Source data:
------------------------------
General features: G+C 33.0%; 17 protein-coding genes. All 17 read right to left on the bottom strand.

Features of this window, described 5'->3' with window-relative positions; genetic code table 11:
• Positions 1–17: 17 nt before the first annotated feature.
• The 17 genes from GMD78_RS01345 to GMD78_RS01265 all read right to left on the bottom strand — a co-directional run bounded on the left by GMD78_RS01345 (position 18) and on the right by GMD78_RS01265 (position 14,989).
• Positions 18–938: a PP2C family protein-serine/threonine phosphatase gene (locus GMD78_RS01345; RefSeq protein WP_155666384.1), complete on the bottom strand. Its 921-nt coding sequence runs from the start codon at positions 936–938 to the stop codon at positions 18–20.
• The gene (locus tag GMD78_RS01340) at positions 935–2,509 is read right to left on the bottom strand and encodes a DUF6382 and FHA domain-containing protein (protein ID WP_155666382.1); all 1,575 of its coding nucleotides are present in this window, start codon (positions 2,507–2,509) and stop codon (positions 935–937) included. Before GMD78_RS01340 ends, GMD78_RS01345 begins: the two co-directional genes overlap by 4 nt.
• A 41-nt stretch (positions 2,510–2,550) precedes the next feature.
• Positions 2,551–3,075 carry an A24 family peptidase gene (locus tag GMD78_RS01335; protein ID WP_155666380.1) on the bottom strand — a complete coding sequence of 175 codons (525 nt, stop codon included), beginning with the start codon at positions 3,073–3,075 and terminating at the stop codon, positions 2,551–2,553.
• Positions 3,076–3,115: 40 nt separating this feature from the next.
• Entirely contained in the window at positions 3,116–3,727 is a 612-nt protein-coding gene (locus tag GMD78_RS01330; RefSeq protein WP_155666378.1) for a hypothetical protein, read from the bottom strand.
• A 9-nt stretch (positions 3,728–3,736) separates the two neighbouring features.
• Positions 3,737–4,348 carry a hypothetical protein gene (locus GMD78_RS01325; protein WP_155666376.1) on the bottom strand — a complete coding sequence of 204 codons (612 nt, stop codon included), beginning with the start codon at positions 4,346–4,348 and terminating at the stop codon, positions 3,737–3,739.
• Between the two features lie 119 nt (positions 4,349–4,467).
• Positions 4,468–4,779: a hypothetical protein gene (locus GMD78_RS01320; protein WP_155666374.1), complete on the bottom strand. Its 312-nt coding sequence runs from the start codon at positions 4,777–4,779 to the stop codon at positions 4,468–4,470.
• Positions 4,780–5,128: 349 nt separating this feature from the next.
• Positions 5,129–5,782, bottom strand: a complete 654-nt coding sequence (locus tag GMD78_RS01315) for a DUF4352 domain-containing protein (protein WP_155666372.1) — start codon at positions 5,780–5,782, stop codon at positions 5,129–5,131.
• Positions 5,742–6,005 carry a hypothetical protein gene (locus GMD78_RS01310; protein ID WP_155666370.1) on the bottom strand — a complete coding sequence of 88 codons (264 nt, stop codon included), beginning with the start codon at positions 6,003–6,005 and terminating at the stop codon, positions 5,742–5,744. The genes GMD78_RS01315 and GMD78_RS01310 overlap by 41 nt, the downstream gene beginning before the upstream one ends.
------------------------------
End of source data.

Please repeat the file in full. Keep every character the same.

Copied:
General features: G+C 33.0%; 17 protein-coding genes. All 17 read right to left on the bottom strand.

Features of this window, described 5'->3' with window-relative positions; genetic code table 11:
• Positions 1–17: 17 nt before the first annotated feature.
• The 17 genes from GMD78_RS01345 to GMD78_RS01265 all read right to left on the bottom strand — a co-directional run bounded on the left by GMD78_RS01345 (position 18) and on the right by GMD78_RS01265 (position 14,989).
• Positions 18–938: a PP2C family protein-serine/threonine phosphatase gene (locus GMD78_RS01345; RefSeq protein WP_155666384.1), complete on the bottom strand. Its 921-nt coding sequence runs from the start codon at positions 936–938 to the stop codon at positions 18–20.
• The gene (locus tag GMD78_RS01340) at positions 935–2,509 is read right to left on the bottom strand and encodes a DUF6382 and FHA domain-containing protein (protein ID WP_155666382.1); all 1,575 of its coding nucleotides are present in this window, start codon (positions 2,507–2,509) and stop codon (positions 935–937) included. Before GMD78_RS01340 ends, GMD78_RS01345 begins: the two co-directional genes overlap by 4 nt.
• A 41-nt stretch (positions 2,510–2,550) precedes the next feature.
• Positions 2,551–3,075 carry an A24 family peptidase gene (locus tag GMD78_RS01335; protein ID WP_155666380.1) on the bottom strand — a complete coding sequence of 175 codons (525 nt, stop codon included), beginning with the start codon at positions 3,073–3,075 and terminating at the stop codon, positions 2,551–2,553.
• Positions 3,076–3,115: 40 nt separating this feature from the next.
• Entirely contained in the window at positions 3,116–3,727 is a 612-nt protein-coding gene (locus tag GMD78_RS01330; RefSeq protein WP_155666378.1) for a hypothetical protein, read from the bottom strand.
• A 9-nt stretch (positions 3,728–3,736) separates the two neighbouring features.
• Positions 3,737–4,348 carry a hypothetical protein gene (locus GMD78_RS01325; protein WP_155666376.1) on the bottom strand — a complete coding sequence of 204 codons (612 nt, stop codon included), beginning with the start codon at positions 4,346–4,348 and terminating at the stop codon, positions 3,737–3,739.
• Between the two features lie 119 nt (positions 4,349–4,467).
• Positions 4,468–4,779: a hypothetical protein gene (locus GMD78_RS01320; protein WP_155666374.1), complete on the bottom strand. Its 312-nt coding sequence runs from the start codon at positions 4,777–4,779 to the stop codon at positions 4,468–4,470.
• Positions 4,780–5,128: 349 nt separating this feature from the next.
• Positions 5,129–5,782, bottom strand: a complete 654-nt coding sequence (locus tag GMD78_RS01315) for a DUF4352 domain-containing protein (protein WP_155666372.1) — start codon at positions 5,780–5,782, stop codon at positions 5,129–5,131.
• Positions 5,742–6,005 carry a hypothetical protein gene (locus GMD78_RS01310; protein ID WP_155666370.1) on the bottom strand — a complete coding sequence of 88 codons (264 nt, stop codon included), beginning with the start codon at positions 6,003–6,005 and terminating at the stop codon, positions 5,742–5,744. The genes GMD78_RS01315 and GMD78_RS01310 overlap by 41 nt, the downstream gene beginning before the upstream one ends.